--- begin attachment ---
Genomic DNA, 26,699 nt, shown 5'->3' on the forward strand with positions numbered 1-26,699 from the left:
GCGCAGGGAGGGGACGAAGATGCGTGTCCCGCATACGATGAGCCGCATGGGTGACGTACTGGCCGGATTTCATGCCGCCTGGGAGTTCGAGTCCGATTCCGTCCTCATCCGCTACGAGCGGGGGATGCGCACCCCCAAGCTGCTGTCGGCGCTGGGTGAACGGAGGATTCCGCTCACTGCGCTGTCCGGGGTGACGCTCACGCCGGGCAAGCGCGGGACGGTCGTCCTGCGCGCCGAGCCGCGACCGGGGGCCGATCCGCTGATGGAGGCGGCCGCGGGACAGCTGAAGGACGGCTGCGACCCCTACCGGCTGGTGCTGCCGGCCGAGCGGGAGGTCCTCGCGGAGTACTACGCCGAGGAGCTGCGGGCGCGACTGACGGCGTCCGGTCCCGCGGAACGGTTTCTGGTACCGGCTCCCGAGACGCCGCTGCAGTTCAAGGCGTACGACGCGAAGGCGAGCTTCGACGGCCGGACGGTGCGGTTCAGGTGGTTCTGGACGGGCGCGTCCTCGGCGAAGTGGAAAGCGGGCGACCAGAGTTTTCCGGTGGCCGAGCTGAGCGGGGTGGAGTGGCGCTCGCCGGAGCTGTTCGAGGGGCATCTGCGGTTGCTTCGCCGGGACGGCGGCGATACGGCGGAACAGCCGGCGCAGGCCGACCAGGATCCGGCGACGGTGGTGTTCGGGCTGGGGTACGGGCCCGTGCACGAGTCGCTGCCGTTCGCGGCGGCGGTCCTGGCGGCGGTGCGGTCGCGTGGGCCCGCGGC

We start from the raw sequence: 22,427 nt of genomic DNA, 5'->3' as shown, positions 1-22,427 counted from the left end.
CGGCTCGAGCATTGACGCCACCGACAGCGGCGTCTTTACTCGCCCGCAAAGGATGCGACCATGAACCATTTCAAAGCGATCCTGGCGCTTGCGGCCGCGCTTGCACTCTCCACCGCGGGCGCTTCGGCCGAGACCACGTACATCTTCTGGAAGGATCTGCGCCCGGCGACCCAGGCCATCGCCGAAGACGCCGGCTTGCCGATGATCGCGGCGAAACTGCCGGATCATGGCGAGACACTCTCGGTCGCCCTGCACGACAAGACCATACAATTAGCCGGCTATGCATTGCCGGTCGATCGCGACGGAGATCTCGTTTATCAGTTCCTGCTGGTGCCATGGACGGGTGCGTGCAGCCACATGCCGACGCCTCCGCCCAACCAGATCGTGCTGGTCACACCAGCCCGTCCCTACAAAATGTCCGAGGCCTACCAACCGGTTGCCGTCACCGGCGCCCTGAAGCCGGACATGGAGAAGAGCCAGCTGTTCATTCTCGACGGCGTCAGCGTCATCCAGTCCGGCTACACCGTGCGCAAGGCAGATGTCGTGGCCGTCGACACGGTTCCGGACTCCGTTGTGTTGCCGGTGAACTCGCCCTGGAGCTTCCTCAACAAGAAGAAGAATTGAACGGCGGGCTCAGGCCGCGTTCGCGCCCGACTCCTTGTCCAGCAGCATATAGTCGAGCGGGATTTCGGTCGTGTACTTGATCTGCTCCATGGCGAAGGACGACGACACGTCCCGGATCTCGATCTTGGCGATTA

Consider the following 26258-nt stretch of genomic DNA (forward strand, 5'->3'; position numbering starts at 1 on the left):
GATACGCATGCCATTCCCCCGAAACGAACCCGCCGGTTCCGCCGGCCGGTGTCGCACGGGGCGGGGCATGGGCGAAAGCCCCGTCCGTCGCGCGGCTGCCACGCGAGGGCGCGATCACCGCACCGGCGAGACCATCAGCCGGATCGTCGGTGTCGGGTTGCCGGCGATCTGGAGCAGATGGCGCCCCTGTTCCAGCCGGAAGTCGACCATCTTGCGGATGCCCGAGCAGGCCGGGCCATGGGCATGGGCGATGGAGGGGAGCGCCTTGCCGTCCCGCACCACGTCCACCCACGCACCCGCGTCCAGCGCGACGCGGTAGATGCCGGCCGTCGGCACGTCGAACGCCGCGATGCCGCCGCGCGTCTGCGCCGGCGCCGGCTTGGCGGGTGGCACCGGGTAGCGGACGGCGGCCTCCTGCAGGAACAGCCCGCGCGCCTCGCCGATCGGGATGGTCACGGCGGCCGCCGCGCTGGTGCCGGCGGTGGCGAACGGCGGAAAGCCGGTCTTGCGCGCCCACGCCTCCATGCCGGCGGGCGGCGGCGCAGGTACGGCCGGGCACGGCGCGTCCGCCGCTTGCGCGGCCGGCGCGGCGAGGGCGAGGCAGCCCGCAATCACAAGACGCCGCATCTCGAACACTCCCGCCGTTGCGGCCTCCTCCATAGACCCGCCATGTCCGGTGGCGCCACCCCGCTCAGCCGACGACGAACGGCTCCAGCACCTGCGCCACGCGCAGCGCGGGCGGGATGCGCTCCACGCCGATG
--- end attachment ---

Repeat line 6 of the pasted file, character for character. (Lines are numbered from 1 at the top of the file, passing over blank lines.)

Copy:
GATACGCATGCCATTCCCCCGAAACGAACCCGCCGGTTCCGCCGGCCGGTGTCGCACGGGGCGGGGCATGGGCGAAAGCCCCGTCCGTCGCGCGGCTGCCACGCGAGGGCGCGATCACCGCACCGGCGAGACCATCAGCCGGATCGTCGGTGTCGGGTTGCCGGCGATCTGGAGCAGATGGCGCCCCTGTTCCAGCCGGAAGTCGACCATCTTGCGGATGCCCGAGCAGGCCGGGCCATGGGCATGGGCGATGGAGGGGAGCGCCTTGCCGTCCCGCACCACGTCCACCCACGCACCCGCGTCCAGCGCGACGCGGTAGATGCCGGCCGTCGGCACGTCGAACGCCGCGATGCCGCCGCGCGTCTGCGCCGGCGCCGGCTTGGCGGGTGGCACCGGGTAGCGGACGGCGGCCTCCTGCAGGAACAGCCCGCGCGCCTCGCCGATCGGGATGGTCACGGCGGCCGCCGCGCTGGTGCCGGCGGTGGCGAACGGCGGAAAGCCGGTCTTGCGCGCCCACGCCTCCATGCCGGCGGGCGGCGGCGCAGGTACGGCCGGGCACGGCGCGTCCGCCGCTTGCGCGGCCGGCGCGGCGAGGGCGAGGCAGCCCGCAATCACAAGACGCCGCATCTCGAACACTCCCGCCGTTGCGGCCTCCTCCATAGACCCGCCATGTCCGGTGGCGCCACCCCGCTCAGCCGACGACGAACGGCTCCAGCACCTGCGCCACGCGCAGCGCGGGCGGGATGCGCTCCACGCCGATG